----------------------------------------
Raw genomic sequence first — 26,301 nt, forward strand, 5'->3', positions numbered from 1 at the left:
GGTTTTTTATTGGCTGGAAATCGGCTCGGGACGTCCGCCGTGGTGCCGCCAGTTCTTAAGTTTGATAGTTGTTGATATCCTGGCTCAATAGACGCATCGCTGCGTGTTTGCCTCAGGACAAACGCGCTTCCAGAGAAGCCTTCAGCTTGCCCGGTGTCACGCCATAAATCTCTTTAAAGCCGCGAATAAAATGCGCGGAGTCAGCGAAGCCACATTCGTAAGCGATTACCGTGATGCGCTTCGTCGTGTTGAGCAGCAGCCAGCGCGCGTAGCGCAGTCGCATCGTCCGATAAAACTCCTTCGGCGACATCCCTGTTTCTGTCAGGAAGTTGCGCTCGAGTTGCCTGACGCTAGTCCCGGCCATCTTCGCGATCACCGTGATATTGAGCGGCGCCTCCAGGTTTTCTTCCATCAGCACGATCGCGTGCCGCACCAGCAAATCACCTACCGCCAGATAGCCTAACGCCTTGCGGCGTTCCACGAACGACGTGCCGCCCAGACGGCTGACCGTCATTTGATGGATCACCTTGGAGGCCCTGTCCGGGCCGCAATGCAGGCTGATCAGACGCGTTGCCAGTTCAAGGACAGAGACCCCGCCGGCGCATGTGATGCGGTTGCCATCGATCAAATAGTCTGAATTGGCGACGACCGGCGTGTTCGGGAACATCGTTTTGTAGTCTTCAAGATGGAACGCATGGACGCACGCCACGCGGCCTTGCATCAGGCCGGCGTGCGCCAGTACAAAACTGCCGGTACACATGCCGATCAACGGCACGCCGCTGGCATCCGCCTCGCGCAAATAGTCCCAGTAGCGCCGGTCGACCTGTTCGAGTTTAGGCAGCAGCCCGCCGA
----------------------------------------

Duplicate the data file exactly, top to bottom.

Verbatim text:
Raw genomic sequence first — 26,301 nt, forward strand, 5'->3', positions numbered from 1 at the left:
GGTTTTTTATTGGCTGGAAATCGGCTCGGGACGTCCGCCGTGGTGCCGCCAGTTCTTAAGTTTGATAGTTGTTGATATCCTGGCTCAATAGACGCATCGCTGCGTGTTTGCCTCAGGACAAACGCGCTTCCAGAGAAGCCTTCAGCTTGCCCGGTGTCACGCCATAAATCTCTTTAAAGCCGCGAATAAAATGCGCGGAGTCAGCGAAGCCACATTCGTAAGCGATTACCGTGATGCGCTTCGTCGTGTTGAGCAGCAGCCAGCGCGCGTAGCGCAGTCGCATCGTCCGATAAAACTCCTTCGGCGACATCCCTGTTTCTGTCAGGAAGTTGCGCTCGAGTTGCCTGACGCTAGTCCCGGCCATCTTCGCGATCACCGTGATATTGAGCGGCGCCTCCAGGTTTTCTTCCATCAGCACGATCGCGTGCCGCACCAGCAAATCACCTACCGCCAGATAGCCTAACGCCTTGCGGCGTTCCACGAACGACGTGCCGCCCAGACGGCTGACCGTCATTTGATGGATCACCTTGGAGGCCCTGTCCGGGCCGCAATGCAGGCTGATCAGACGCGTTGCCAGTTCAAGGACAGAGACCCCGCCGGCGCATGTGATGCGGTTGCCATCGATCAAATAGTCTGAATTGGCGACGACCGGCGTGTTCGGGAACATCGTTTTGTAGTCTTCAAGATGGAACGCATGGACGCACGCCACGCGGCCTTGCATCAGGCCGGCGTGCGCCAGTACAAAACTGCCGGTACACATGCCGATCAACGGCACGCCGCTGGCATCCGCCTCGCGCAAATAGTCCCAGTAGCGCCGGTCGACCTGTTCGAGTTTAGGCAGCAGCCCGCCGA